An estimated seven million refugees – about one-third of the global refugee population – are between 10 and 24 years old.
LONDON (PRWEB) November 15, 2017
The global organization Mercy Corps urges the United Nations Refugee Agency (UNHCR) to consider the needs of young refugees as it develops its Global Compact on Refugees. Expected in 2018, the compact seeks to improve the international community’s response to large movements of refugees and to protracted refugee situations around the world.
“An estimated seven million refugees – about one-third of the global refugee population – are between 10 and 24 years old, but this demographic is often overlooked in humanitarian and development responses,” says Matt Streng, Director of Youth, Gender and Girls at Mercy Corps. “At a critical time in their lives, these young refugees are experiencing the stress of displacement, which impacts their future development and success.”
Since 2010, Mercy Corps has worked with more than 3.5 million young people in crisis across 33 countries. Drawing on this extensive experience, Mercy Corps is recommending key practices to safeguard young refugees and empower them to make positive changes in their lives. These include:
- Promoting the well-being and resilience of young refugees: Deprivation and prolonged stress take a toll on young refugees. For example, 41 percent of young Syrians in Lebanon report having suicidal urges. Without a foundation of well-being, including access to safe spaces and mentoring programs, their future prospects will be limited.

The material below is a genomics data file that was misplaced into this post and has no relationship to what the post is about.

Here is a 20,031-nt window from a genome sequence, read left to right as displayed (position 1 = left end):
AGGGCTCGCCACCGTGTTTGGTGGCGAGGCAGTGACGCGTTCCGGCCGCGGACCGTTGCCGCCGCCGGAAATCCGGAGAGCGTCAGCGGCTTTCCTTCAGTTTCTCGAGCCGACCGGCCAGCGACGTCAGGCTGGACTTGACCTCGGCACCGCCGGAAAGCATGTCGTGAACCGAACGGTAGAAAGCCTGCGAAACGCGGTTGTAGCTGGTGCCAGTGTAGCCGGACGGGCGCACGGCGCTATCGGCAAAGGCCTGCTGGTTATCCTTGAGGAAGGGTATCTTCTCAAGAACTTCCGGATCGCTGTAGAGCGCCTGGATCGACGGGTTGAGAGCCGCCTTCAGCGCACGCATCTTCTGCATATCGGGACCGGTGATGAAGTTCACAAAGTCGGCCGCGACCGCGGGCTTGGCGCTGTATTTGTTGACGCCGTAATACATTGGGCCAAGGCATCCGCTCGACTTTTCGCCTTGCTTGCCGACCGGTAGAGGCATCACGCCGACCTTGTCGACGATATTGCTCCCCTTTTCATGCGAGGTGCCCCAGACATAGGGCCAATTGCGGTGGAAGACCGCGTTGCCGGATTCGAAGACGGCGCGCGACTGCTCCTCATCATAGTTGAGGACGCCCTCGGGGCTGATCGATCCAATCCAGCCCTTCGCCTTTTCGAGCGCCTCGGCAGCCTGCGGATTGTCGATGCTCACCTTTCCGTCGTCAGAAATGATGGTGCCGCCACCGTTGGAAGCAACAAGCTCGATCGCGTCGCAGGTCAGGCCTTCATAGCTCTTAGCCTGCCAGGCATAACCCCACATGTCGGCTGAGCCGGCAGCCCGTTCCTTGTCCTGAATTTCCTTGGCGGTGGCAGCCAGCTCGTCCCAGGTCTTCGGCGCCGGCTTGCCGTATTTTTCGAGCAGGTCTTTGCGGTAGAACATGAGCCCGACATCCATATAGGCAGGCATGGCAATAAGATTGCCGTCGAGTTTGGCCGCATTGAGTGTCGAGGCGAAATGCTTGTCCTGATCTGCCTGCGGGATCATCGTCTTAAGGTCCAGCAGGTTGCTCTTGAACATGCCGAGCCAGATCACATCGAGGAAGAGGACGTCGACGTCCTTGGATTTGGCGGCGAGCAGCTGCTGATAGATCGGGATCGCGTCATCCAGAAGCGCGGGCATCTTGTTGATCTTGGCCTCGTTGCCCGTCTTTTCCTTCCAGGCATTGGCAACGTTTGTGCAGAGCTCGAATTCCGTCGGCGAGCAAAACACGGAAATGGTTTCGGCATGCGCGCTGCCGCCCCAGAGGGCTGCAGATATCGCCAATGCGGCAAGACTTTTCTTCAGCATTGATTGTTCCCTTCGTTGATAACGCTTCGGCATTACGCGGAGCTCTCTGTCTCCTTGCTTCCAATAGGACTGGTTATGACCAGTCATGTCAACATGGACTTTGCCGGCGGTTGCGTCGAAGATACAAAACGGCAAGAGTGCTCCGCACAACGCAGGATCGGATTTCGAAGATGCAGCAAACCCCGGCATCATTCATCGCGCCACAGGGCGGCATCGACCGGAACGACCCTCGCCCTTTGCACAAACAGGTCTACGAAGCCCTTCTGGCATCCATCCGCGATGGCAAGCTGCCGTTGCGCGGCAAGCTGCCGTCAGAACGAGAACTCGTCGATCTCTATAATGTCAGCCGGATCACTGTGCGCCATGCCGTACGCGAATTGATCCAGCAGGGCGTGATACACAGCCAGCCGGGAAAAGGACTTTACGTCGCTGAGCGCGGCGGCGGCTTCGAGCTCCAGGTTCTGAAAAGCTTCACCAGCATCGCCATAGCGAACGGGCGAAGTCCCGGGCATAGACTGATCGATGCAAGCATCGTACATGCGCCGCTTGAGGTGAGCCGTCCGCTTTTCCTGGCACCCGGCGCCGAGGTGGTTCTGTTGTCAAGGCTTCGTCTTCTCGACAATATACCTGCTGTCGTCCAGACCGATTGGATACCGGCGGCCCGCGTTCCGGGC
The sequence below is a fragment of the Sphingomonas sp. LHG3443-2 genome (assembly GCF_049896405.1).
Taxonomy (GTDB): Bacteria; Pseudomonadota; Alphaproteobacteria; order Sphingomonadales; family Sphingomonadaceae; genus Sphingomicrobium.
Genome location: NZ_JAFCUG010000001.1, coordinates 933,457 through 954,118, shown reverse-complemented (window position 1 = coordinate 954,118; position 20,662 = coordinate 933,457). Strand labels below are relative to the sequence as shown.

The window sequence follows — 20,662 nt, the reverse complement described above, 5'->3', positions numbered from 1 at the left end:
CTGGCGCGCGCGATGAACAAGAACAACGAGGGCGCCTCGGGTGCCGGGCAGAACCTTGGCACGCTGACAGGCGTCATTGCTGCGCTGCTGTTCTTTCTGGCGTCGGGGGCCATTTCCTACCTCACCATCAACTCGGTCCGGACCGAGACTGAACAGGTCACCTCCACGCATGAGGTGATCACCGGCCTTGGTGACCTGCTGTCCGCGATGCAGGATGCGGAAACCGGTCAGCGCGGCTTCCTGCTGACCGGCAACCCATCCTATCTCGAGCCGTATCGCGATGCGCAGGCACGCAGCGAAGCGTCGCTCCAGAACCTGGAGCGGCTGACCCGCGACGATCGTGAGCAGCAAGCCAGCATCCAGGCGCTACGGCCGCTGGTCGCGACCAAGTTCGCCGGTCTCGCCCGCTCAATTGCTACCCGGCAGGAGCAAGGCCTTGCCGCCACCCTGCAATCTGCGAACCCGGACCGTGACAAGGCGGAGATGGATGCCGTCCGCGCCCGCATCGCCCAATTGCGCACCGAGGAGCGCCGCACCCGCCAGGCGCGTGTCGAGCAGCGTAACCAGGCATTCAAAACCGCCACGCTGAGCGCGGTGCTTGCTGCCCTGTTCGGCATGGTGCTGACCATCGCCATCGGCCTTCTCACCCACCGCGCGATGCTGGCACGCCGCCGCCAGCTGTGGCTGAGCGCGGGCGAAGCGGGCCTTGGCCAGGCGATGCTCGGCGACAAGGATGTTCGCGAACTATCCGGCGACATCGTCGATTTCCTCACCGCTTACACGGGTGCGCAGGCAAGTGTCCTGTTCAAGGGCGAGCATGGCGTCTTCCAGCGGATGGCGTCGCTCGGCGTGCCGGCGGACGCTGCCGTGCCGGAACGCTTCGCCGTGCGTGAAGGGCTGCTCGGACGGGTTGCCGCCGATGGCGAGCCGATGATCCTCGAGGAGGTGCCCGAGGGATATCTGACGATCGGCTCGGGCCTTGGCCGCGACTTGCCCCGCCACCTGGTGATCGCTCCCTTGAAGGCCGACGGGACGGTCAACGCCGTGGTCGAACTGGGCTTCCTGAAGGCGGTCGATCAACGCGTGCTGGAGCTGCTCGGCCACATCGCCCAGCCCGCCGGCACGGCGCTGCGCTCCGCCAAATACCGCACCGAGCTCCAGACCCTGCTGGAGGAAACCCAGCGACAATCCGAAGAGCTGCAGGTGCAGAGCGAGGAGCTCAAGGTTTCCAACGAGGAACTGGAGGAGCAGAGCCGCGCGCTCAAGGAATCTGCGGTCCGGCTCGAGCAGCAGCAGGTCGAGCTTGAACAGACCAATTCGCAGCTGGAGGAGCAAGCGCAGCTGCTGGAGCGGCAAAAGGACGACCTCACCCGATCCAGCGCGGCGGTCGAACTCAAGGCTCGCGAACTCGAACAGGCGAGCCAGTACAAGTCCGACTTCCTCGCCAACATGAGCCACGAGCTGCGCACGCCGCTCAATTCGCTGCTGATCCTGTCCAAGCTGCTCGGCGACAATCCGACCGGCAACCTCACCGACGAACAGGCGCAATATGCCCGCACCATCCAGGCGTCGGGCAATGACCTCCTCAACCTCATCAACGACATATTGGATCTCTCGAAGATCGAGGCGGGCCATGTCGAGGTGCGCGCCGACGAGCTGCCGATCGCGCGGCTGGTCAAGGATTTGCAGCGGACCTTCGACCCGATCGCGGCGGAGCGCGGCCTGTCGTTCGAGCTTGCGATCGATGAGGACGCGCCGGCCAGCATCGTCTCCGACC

- Addressing disruptions to education: Approximately 50 percent of all primary-aged and 75 percent of secondary-aged refugees are out of school. As well as formal education, we must invest in flexible, tailored learning opportunities.
- Giving young people a voice in decision making: Mercy Corps’ experience shows that when young refugees are given the chance to participate in local governance, they gain confidence and improve ties with host communities.
- Linking young refugees to jobs: Donors, regional governments and NGOs should conduct value-chain and market analyses to assess potential areas for business growth and develop matched workforce programs. Young refugees should then be linked to these job opportunities.
“The Global Compact is our opportunity to do better and strengthen our response for young refugees. As we invest in them, we also invest in the future peace and development of crisis-affected regions,” says Streng.